I wish I could muster a greater sense of opprobrium and indignation at the news that we, the put-upon tax-payers of this disunited kingdom, are subsidising the meals of our elected representatives to the tune of £5.8m per annum.
I don’t even give a weeping fig for the £370,000 bill for hiring trees for Portcullis House (or as the Daily Mirror helpfully pointed out: the equivalent of “the salary of 21 soldiers or 18 midwives – or £438,250 including VAT”)
The denizens of Westminster Village are riding us like donkeys? It’s hardly a ‘hold-the-front-page’ revelation now is it? Where I come from, there’s an old adage that springs to mind at times like this; evincing a complete lack of surprise at the bad behaviour of a person or a class of people: What would you expect from a pig but a grunt?
There are, however, a couple of aspects of this story that do give some pause for thought at least. On 6 February, notorious Westminster blogger (and London-Irish trouble-maker) Guido Fawkes posted an article drawing attention to the use of Portcullis House’s members’ restaurant by lobbyist (and current girlfriend of Chris Huhne) Carina Trimingham.
The price we pay for this is something else entirely and it’s called the democratic deficit
The former Energy Secretary Mr Huhne is currently having issues of his own, having been under police investigation for more than seven months now. Huhne and his former wife appeared together in the dock at Westminster Magistrate’s Court on Thursday 16 February, accused of perverting the course of justice. (Both were remanded on unconditional bail and ordered to attend Southwark crown court on 2 March.)
But returning to Huhne’s present paramour Ms Trimingham; Guido Fawkes asks (not without some justification) what “a lobbyist is doing having unmitigated access to Parliament”? She may have a spouse’s pass but that does little to allay my fears, particularly when one observes the ease with which she exploits her privileged position in order to further her career, boasting of her ‘excellent contacts amongst the Liberal Democrats’ in a job application.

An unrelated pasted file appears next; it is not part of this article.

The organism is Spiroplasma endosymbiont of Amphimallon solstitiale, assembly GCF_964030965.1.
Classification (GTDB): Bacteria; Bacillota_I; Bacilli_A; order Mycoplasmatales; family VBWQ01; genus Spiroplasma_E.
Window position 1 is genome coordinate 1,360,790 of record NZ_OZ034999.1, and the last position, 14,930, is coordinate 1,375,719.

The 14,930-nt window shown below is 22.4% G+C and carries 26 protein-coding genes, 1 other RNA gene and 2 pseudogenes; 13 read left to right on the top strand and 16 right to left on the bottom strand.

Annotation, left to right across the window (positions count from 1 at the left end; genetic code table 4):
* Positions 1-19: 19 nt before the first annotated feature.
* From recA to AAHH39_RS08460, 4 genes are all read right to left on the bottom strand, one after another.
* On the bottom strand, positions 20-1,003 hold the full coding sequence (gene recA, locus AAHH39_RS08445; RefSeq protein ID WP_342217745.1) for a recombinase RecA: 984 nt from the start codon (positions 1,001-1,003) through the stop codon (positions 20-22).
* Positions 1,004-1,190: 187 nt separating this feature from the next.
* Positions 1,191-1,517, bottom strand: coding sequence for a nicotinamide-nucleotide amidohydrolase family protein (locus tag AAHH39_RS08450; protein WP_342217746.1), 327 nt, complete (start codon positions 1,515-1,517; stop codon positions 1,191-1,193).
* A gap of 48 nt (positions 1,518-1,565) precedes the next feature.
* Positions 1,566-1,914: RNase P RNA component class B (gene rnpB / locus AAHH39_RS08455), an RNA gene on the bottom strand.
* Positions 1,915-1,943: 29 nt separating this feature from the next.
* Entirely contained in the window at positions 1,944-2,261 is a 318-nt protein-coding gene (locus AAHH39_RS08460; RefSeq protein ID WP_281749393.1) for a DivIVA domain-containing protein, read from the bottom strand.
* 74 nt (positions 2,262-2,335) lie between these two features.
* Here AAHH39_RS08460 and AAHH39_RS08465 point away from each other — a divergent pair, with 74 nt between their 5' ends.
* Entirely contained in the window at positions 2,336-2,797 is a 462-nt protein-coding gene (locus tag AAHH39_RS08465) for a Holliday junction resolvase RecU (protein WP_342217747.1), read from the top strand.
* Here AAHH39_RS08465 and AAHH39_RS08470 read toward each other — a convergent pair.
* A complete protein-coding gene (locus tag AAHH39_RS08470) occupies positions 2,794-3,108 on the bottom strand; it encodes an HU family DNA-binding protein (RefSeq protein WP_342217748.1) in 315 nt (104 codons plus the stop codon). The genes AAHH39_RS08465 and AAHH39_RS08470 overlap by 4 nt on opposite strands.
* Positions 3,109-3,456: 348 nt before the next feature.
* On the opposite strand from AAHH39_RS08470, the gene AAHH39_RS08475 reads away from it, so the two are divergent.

This unholy nexus of politicians and lobbyists encourages cynics like me to view the Westminster regime of privilege and back-scratching as another area (like the Metropolitan Police/News International circle-jerk) where standards in public life are blatantly flouted while ostensibly observing the rules. Fawkes also helpfully points out that “after two terms in the House, former MPs are entitled to a pass, meaning they can get access to the bars and restaurants and continue to live their subsidised life.”
It’s the sense of entitlement that is perhaps most odious. I would never begrudge our elected representatives the right to subsidised food anymore than I would resent it in an NHS canteen; they are after all, public servants. But how often do we hear nurses or soldiers moaning that the food they are served, largely at public expense, is “literally uneatable”? The Tory ‘member’ (and I use the term advisedly) for Tewkesbury, Laurence Robertson certainly feels that he deserves better at least (why, I'm not sure).
I don’t know about you but if I’m getting rib-eye steak with béarnaise sauce and hand-cut chips for £7.80, I’m not going to moan about it. When I hear about fat, self-serving clusterfucks carping on because the catering staff hasn’t arranged their chips in a tower, I can feel my blood pressure spiralling and I have visions of bitch-slapping the whining oxygen-thieves in question till my fingers go numb.
It’s also probably worth remembering that our elected representatives, by and large, do nothing more than rubber-stamp legislation that has already been drawn up by our friends in Brussels. All that really happens in the ‘Mother of Parliaments’ is that European law is translated into English and promulgated with minor changes.
In other words, our elected representatives are, to all intents and purposes, nothing more than provincial bureaucrats. What little latitude there is for deviation from EU Directives, is generally applied for the benefit of big business and well-financed pressure groups in the Westminster lobby
We may have some idea of how much the subsidising of Westminster's restaurants costs, but the price we pay for this is something else entirely and it’s called the democratic deficit.
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